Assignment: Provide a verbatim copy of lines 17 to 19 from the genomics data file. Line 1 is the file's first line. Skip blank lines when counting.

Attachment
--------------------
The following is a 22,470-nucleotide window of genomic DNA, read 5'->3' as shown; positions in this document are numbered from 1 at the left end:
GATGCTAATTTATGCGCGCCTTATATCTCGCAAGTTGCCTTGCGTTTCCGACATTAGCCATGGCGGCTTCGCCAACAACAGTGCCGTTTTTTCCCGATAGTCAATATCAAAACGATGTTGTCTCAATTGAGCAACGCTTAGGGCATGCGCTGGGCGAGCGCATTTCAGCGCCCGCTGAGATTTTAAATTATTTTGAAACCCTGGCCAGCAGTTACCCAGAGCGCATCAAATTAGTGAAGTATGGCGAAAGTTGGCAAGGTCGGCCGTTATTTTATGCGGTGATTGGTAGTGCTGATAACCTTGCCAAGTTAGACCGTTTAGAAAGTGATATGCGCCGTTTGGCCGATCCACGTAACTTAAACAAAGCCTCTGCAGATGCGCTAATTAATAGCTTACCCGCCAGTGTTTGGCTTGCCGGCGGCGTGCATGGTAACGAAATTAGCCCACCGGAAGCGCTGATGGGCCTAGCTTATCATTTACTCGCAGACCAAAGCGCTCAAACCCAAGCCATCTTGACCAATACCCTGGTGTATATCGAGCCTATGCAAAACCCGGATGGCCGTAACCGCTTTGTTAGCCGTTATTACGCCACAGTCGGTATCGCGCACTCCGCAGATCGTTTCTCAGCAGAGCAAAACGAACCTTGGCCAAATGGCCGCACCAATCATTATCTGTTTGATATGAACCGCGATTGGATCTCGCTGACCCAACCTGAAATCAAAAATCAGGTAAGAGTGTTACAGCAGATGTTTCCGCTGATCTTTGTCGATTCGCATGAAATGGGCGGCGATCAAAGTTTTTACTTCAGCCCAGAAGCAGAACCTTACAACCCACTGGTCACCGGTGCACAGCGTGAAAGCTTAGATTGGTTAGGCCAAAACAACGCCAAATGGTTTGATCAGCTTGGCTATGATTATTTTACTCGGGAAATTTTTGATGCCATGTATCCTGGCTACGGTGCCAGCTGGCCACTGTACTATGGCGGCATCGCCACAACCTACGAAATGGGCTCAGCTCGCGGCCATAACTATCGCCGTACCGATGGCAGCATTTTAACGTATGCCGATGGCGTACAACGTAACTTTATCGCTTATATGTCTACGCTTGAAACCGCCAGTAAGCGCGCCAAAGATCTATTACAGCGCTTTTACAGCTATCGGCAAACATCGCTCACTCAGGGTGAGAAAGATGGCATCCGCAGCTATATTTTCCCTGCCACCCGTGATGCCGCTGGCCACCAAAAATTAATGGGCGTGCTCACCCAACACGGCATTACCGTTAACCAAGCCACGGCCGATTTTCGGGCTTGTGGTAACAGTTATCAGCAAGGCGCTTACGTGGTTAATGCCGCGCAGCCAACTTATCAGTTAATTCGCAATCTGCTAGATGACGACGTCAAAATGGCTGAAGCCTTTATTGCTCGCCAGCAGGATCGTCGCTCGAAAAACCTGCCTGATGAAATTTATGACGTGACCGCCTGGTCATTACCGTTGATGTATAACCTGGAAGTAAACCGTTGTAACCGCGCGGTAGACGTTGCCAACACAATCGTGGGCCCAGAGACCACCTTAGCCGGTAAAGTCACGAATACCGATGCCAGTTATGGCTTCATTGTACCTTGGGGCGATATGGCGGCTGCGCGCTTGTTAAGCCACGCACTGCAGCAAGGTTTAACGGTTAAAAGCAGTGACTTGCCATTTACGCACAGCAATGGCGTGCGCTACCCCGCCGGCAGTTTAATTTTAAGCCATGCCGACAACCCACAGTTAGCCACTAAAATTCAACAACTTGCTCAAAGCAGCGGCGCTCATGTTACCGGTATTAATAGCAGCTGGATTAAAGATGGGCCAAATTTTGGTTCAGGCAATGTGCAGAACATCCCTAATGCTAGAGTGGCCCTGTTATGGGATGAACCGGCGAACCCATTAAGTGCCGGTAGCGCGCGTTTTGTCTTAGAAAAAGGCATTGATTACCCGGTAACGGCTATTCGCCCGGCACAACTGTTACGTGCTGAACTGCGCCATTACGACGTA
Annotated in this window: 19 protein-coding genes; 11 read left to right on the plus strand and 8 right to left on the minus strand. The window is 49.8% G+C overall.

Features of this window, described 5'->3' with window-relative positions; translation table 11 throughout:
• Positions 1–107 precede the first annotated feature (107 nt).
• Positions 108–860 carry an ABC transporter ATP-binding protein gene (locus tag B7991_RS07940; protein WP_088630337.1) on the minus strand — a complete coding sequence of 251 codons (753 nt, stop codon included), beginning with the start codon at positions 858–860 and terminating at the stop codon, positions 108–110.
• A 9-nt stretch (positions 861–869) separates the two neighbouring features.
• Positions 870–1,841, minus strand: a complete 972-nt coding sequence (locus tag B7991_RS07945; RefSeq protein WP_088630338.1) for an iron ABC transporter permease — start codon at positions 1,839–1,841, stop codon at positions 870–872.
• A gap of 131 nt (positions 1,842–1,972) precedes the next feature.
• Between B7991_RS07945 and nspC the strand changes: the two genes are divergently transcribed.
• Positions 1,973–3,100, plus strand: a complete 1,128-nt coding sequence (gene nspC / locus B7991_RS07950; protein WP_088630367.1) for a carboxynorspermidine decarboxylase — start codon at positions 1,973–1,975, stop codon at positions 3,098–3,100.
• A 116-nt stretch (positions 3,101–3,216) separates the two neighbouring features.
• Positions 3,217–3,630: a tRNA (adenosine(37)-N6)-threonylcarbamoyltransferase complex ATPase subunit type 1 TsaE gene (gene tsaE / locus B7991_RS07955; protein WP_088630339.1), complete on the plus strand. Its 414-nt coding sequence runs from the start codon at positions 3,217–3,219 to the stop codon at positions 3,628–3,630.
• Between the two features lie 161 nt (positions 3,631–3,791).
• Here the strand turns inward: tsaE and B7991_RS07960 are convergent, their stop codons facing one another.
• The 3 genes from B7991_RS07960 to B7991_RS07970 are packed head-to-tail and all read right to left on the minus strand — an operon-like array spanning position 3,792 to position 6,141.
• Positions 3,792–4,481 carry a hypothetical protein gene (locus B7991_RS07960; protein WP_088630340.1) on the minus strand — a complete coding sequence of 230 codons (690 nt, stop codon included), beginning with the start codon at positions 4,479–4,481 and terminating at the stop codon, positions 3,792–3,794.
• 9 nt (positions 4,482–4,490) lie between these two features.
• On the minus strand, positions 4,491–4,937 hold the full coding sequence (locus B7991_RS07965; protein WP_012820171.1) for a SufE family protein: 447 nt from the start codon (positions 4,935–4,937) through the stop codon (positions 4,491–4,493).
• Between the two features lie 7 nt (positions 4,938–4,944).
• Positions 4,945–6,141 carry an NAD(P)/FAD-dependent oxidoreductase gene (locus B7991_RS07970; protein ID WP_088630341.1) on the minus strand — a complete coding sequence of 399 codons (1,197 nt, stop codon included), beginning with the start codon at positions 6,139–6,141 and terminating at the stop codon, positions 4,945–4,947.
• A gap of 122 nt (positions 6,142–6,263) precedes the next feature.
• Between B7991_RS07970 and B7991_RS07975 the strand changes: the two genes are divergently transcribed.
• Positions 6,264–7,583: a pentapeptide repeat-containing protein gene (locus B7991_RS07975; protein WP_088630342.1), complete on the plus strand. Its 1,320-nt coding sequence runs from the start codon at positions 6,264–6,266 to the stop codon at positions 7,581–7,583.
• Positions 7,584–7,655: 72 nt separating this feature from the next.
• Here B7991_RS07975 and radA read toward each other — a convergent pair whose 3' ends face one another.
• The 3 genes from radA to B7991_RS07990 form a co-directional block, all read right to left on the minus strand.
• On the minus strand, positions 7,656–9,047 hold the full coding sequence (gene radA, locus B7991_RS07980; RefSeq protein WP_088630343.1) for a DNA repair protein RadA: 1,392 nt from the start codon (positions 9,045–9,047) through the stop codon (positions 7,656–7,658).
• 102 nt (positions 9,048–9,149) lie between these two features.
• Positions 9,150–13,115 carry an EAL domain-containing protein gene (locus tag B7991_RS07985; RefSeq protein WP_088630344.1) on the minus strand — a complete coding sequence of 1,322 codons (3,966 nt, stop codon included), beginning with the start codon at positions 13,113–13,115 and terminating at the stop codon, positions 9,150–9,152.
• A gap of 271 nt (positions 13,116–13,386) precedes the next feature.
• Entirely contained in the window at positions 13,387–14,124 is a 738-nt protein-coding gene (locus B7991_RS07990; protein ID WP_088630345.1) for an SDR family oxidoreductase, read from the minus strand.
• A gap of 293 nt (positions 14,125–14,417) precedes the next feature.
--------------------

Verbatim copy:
• Positions 3,792–4,481 carry a hypothetical protein gene (locus B7991_RS07960; protein WP_088630340.1) on the minus strand — a complete coding sequence of 230 codons (690 nt, stop codon included), beginning with the start codon at positions 4,479–4,481 and terminating at the stop codon, positions 3,792–3,794.
• 9 nt (positions 4,482–4,490) lie between these two features.
• On the minus strand, positions 4,491–4,937 hold the full coding sequence (locus B7991_RS07965; protein WP_012820171.1) for a SufE family protein: 447 nt from the start codon (positions 4,935–4,937) through the stop codon (positions 4,491–4,493).